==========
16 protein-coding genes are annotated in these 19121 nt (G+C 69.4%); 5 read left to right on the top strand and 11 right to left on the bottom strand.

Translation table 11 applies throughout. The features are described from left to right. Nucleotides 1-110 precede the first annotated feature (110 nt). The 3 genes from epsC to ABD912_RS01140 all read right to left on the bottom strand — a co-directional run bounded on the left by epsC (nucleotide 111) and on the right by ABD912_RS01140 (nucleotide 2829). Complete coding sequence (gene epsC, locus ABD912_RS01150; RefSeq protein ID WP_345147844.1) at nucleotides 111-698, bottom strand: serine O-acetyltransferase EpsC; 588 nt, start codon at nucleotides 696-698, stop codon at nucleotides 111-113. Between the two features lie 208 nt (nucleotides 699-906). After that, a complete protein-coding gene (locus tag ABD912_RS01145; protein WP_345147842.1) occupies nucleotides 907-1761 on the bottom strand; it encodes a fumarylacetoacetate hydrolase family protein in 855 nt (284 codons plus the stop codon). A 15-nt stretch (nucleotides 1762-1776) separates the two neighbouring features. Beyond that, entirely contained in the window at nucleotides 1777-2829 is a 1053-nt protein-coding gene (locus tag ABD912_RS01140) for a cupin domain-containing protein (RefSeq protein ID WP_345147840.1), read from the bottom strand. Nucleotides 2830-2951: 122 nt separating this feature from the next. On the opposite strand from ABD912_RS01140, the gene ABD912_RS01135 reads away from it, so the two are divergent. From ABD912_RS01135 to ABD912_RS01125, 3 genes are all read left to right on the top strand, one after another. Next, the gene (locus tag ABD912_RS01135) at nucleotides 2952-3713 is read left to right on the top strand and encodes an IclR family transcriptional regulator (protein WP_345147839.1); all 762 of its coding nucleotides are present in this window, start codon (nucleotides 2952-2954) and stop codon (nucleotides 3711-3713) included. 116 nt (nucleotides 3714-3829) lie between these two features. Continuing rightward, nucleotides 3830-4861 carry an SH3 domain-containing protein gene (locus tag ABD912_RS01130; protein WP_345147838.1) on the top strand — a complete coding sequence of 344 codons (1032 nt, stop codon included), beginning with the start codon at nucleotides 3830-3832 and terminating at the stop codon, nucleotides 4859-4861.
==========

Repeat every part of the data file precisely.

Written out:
16 protein-coding genes are annotated in these 19121 nt (G+C 69.4%); 5 read left to right on the top strand and 11 right to left on the bottom strand.

Translation table 11 applies throughout. The features are described from left to right. Nucleotides 1-110 precede the first annotated feature (110 nt). The 3 genes from epsC to ABD912_RS01140 all read right to left on the bottom strand — a co-directional run bounded on the left by epsC (nucleotide 111) and on the right by ABD912_RS01140 (nucleotide 2829). Complete coding sequence (gene epsC, locus ABD912_RS01150; RefSeq protein ID WP_345147844.1) at nucleotides 111-698, bottom strand: serine O-acetyltransferase EpsC; 588 nt, start codon at nucleotides 696-698, stop codon at nucleotides 111-113. Between the two features lie 208 nt (nucleotides 699-906). After that, a complete protein-coding gene (locus tag ABD912_RS01145; protein WP_345147842.1) occupies nucleotides 907-1761 on the bottom strand; it encodes a fumarylacetoacetate hydrolase family protein in 855 nt (284 codons plus the stop codon). A 15-nt stretch (nucleotides 1762-1776) separates the two neighbouring features. Beyond that, entirely contained in the window at nucleotides 1777-2829 is a 1053-nt protein-coding gene (locus tag ABD912_RS01140) for a cupin domain-containing protein (RefSeq protein ID WP_345147840.1), read from the bottom strand. Nucleotides 2830-2951: 122 nt separating this feature from the next. On the opposite strand from ABD912_RS01140, the gene ABD912_RS01135 reads away from it, so the two are divergent. From ABD912_RS01135 to ABD912_RS01125, 3 genes are all read left to right on the top strand, one after another. Next, the gene (locus tag ABD912_RS01135) at nucleotides 2952-3713 is read left to right on the top strand and encodes an IclR family transcriptional regulator (protein WP_345147839.1); all 762 of its coding nucleotides are present in this window, start codon (nucleotides 2952-2954) and stop codon (nucleotides 3711-3713) included. 116 nt (nucleotides 3714-3829) lie between these two features. Continuing rightward, nucleotides 3830-4861 carry an SH3 domain-containing protein gene (locus tag ABD912_RS01130; protein WP_345147838.1) on the top strand — a complete coding sequence of 344 codons (1032 nt, stop codon included), beginning with the start codon at nucleotides 3830-3832 and terminating at the stop codon, nucleotides 4859-4861.